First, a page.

Making pesto is my favorite way to harvest basil, and the one way I've found to retain the most taste with storing basil. Pesto is easy to make in the food processor, and it freezes well. Then, you can simply defrost it and use it in place of sauce on pizza, on baked potatoes, toasted bread, or with pasta. You can make it with or without pine nuts (which are expensive) or use walnuts instead.

By far, my most mysterious herb is dill. One year I planted a half row of Mammoth Dill so I could do a large batch of pickles. This dill was 3-4 feet hight, and we couldn't use all of it, but enjoyed what we could. After the heat got to it and it went to seed, I noticed new dill plants springing up all over our backyard. Even though we haven't planted dill since, I could probably find some growing somewhere on our property right now. It's the herb that keeps on giving. My favorite way to eat it is to put a few sprigs in green salads.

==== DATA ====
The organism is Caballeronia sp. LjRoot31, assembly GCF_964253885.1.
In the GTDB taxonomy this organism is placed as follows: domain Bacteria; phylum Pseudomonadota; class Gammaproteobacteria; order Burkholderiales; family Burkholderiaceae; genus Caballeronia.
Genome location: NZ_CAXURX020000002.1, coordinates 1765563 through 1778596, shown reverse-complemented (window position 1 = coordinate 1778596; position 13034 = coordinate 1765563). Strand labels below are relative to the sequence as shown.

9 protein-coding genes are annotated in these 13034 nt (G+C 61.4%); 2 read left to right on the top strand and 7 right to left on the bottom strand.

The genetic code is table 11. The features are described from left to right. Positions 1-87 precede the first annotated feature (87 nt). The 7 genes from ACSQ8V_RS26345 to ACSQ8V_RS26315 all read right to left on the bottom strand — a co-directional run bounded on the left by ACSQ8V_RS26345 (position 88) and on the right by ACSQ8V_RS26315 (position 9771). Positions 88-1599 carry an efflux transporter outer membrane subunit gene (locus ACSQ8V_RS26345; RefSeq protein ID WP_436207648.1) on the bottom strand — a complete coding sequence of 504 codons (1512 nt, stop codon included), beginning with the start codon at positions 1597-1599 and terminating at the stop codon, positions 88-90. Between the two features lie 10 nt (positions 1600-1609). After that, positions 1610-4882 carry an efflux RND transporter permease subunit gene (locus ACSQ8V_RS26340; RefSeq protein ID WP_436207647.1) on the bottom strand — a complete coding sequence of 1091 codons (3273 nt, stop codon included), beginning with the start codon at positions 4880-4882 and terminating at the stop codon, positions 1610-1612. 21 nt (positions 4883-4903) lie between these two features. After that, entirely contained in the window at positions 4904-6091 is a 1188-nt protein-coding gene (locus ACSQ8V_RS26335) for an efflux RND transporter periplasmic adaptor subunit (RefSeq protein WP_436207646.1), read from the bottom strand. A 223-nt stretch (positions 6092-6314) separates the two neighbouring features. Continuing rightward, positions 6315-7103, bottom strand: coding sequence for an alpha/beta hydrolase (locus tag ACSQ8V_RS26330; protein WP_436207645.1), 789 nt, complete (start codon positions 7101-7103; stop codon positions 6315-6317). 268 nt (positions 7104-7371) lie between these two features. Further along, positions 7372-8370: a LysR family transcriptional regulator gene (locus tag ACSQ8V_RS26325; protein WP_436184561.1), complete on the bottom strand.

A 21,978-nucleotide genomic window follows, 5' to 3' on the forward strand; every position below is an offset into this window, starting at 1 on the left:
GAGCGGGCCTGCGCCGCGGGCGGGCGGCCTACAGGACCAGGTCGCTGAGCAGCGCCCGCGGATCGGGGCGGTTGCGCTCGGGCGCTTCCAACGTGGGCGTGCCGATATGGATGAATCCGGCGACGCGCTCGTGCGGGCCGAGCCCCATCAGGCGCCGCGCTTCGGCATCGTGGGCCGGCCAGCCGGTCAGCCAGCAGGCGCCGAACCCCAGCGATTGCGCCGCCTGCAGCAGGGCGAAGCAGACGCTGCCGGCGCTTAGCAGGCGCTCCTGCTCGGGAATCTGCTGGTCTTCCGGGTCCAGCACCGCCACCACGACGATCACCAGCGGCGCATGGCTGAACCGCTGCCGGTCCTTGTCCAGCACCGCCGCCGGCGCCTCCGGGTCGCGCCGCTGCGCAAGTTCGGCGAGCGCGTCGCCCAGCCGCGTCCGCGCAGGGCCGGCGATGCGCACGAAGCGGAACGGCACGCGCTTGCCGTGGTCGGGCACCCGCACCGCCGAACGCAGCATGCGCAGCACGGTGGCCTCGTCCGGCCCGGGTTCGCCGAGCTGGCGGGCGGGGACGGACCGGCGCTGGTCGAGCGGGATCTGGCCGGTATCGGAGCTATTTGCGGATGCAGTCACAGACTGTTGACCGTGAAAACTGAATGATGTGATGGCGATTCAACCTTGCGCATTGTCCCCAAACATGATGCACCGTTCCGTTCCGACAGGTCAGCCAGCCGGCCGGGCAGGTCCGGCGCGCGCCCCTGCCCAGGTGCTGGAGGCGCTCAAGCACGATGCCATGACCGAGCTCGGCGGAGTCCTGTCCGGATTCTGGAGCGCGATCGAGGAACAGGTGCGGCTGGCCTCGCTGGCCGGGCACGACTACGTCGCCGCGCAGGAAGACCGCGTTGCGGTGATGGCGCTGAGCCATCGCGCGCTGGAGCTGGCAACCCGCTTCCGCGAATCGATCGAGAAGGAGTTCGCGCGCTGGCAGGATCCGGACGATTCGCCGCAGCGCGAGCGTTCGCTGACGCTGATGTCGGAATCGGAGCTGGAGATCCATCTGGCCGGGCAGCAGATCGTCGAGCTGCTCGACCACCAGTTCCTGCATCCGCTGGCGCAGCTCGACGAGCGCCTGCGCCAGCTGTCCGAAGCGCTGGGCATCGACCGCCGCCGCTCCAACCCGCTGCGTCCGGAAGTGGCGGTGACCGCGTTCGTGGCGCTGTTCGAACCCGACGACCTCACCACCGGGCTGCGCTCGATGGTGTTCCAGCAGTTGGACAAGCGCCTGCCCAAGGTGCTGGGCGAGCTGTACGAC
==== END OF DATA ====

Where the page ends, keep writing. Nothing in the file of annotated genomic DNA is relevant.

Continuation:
Of course being a gardener, I forever live in "next-year land" and am already exploring some new varieties for next year. And of course, I'd love to hear what herbs do well for you ad what you use them for, so please share!

Tuesday, September 14, 2010

What I Did On My Summer Vacation

Last week I took some time off to wrap up canning projects, see some family, tackle a few sewing projects, and do about a hundred other things that I otherwise don't have time to do. It feels a little funny when people asked me how I was enjoying my "vacation" since I was not exactly at the beach or taking a trip or anything. But if a vacation can be defined as a break from the daily routine, than that is what the last week had been.